For Immediate Release
Kristen Boyles, Earthjustice, (206) 343-7340 x 33
Doug Heiken, Oregon Wild, (541) 344-0675
Joseph Vaile, KS Wild, (541) 488-5789
Glen Spain, PCFFA, (541) 689-2000
Scott Greacen, EPIC, (707) 834-6257
Obama Administration Cancels Bush-Era Plan to Clearcut Oregon Forests
Salmon, Clean Water, and Old-growth Forests Big Winners
PORTLAND, Ore. - People throughout the West are celebrating an Obama administration decision to cancel a Bush-era plan that would have nearly quadrupled current logging on public lands in western Oregon. The Bush plan, called the Western Oregon Plan Revision, rezoned 2.6 million acres of federal public forests in Oregon managed by the Bureau of Land Management. The announcement came in response to a lawsuit filed by 13 conservation and fisheries-protection organizations challenging the Bush logging plan.
The Obama administration decision to cancel the massive timber giveaway conforms with numerous scientific studies concluding that dramatic increases in logging would have harmed clean water and healthy streams, pushed wildlife toward extinction, contributed to global warming, and destroyed much of Oregon's remaining old-growth forests.
The Bush timber plan would have sold out 500 million board feet of timber per year at the expense of salmon spawning streams, healthy old-growth forests, and habitat for rare birds such as the northern spotted owl and marbled murrelet. The plan would also have ignored and exacerbated the effects of climate change.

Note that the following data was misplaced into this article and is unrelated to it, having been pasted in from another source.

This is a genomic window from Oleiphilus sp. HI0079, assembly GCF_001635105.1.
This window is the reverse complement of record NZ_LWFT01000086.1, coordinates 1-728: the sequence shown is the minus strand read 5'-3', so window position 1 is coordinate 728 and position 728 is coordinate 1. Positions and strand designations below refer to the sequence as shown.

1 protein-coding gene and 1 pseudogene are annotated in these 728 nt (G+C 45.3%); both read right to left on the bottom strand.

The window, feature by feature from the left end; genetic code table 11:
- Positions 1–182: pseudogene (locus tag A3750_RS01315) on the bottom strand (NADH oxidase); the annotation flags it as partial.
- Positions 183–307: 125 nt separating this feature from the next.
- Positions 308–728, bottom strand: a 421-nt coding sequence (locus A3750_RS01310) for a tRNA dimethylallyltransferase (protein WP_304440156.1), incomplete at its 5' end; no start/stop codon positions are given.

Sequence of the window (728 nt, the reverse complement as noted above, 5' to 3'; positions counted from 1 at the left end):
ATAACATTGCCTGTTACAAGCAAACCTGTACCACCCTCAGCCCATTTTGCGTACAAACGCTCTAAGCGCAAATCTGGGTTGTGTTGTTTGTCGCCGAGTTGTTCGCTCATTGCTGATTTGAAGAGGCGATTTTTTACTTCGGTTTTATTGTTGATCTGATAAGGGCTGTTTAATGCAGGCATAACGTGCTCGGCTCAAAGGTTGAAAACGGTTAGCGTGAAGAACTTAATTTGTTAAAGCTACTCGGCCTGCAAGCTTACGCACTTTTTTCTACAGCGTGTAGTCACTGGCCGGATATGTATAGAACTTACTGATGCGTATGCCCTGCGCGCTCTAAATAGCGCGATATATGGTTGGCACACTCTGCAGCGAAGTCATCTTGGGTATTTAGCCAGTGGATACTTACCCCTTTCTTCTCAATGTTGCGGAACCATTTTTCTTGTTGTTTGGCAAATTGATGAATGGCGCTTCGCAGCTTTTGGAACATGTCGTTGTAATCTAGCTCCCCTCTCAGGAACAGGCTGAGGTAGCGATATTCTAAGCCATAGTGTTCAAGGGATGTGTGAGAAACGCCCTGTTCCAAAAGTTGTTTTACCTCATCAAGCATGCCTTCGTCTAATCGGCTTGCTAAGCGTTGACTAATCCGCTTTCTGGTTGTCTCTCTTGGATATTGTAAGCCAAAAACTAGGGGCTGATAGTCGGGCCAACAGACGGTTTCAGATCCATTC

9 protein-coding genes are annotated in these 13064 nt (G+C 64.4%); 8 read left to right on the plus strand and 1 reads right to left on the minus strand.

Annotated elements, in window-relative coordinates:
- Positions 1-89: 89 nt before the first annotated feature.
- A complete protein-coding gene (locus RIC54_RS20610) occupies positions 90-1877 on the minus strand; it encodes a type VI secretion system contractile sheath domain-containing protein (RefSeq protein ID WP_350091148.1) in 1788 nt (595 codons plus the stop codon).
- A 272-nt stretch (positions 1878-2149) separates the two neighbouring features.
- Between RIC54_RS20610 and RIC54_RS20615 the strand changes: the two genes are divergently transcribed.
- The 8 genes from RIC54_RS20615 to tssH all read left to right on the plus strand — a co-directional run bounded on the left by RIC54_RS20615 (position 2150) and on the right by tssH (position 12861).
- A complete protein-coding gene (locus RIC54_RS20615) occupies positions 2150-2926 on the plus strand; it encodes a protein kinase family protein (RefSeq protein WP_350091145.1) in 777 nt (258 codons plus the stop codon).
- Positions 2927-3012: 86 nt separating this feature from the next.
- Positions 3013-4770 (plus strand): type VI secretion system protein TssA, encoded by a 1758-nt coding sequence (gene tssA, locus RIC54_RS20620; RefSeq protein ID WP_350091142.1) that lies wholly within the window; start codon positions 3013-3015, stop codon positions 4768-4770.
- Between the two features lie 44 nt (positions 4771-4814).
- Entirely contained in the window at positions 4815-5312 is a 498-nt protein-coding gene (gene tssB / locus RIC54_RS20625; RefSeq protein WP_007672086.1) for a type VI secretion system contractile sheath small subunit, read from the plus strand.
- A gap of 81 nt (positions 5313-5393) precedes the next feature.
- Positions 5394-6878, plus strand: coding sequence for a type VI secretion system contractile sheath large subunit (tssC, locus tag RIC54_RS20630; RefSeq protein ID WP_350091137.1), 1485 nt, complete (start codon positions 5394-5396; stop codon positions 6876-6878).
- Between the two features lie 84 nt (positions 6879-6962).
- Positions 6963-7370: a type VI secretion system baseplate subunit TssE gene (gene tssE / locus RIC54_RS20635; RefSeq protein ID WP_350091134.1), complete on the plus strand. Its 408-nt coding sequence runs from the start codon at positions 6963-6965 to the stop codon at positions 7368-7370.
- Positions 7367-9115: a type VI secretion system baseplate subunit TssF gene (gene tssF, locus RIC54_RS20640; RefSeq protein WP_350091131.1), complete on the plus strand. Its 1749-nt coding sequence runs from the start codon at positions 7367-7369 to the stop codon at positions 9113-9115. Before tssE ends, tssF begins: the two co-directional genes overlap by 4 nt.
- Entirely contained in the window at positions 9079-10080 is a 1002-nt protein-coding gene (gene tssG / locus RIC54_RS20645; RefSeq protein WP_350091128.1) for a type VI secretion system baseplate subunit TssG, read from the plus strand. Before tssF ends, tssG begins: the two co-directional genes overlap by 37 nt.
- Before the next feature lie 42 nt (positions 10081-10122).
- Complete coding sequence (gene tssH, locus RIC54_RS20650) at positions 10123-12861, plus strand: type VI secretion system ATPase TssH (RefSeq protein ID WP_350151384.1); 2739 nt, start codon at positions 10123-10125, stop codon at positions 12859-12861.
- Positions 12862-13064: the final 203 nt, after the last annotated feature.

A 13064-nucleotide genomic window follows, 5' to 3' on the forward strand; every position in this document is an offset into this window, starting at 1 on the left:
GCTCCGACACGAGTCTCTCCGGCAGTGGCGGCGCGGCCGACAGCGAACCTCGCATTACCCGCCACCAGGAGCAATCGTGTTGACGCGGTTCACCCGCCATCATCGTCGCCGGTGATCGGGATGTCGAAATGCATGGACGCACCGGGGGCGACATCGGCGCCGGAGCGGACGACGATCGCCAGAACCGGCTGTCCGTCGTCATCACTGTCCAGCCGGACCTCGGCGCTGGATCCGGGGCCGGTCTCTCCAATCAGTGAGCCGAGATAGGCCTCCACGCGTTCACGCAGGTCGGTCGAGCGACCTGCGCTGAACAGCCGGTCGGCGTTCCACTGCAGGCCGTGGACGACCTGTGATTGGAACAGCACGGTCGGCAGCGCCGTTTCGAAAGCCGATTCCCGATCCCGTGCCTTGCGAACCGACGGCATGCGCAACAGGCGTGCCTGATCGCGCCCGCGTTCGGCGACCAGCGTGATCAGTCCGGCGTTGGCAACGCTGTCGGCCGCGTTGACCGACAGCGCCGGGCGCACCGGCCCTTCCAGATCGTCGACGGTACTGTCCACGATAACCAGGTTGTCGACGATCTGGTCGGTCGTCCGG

"It's a good day for the wildlife and wild places that make Oregon so special," said Doug Heiken of Oregon Wild. "It's also a good day for all the businesses up and down the Oregon coast that depend on visitors from all over the world who come here to catch a salmon or see what a real Northwest forest is supposed to look like."
"The Obama administration finally listened to what our best scientists have been desperately trying to say about the need to protect our irreplaceable natural resources," said Joseph Vaile of the Klamath-Siskiyou Wildlands Center based in southwest Oregon.
Today's announcement aligns the Obama administration squarely with the wishes of the public, which opposed the Bush clearcutting plan by more than 90 percent.
"This is a victory of science, sound economics, and common sense over political deals," said Kristen Boyles, an attorney with Earthjustice. "Finally we have a government that is willing to listen to the people and follow America's environmental laws."
"Today's announcement means many important salmon protections will be preserved in what are the last, best spawning and rearing areas for salmon on public lands," commented Glen Spain, for the Pacific Coast Federation of Fishermen's Associations, one of the co-plaintiffs and a major commercial fishing organization. "This announcement is good news for hardworking commercial-fishing families struggling to survive on salmon runs nearly ruined by decades of excessive logging."
"The forests and species of northwestern California are connected to the rest of our regional old-growth forests through BLM land in southern Oregon," said Scott Greacen of EPIC. "Today's announcement basically restores the southern half of the Northwest Forest Plan."
The announcement comes in response to a lawsuit filed by Earthjustice challenging the now discredited Bush logging plan. Earthjustice represents Oregon Wild, Klamath-Siskiyou Wildlands Center, The Wilderness Society, Cascadia Wildlands, Center for Biological Diversity, EPIC, Umpqua Watersheds, American Lands Alliance, Pacific Coast Federation of Fishermen's Associations, Institute for Fisheries Resources, Greenpeace, Coast Range Association, and Sierra Club.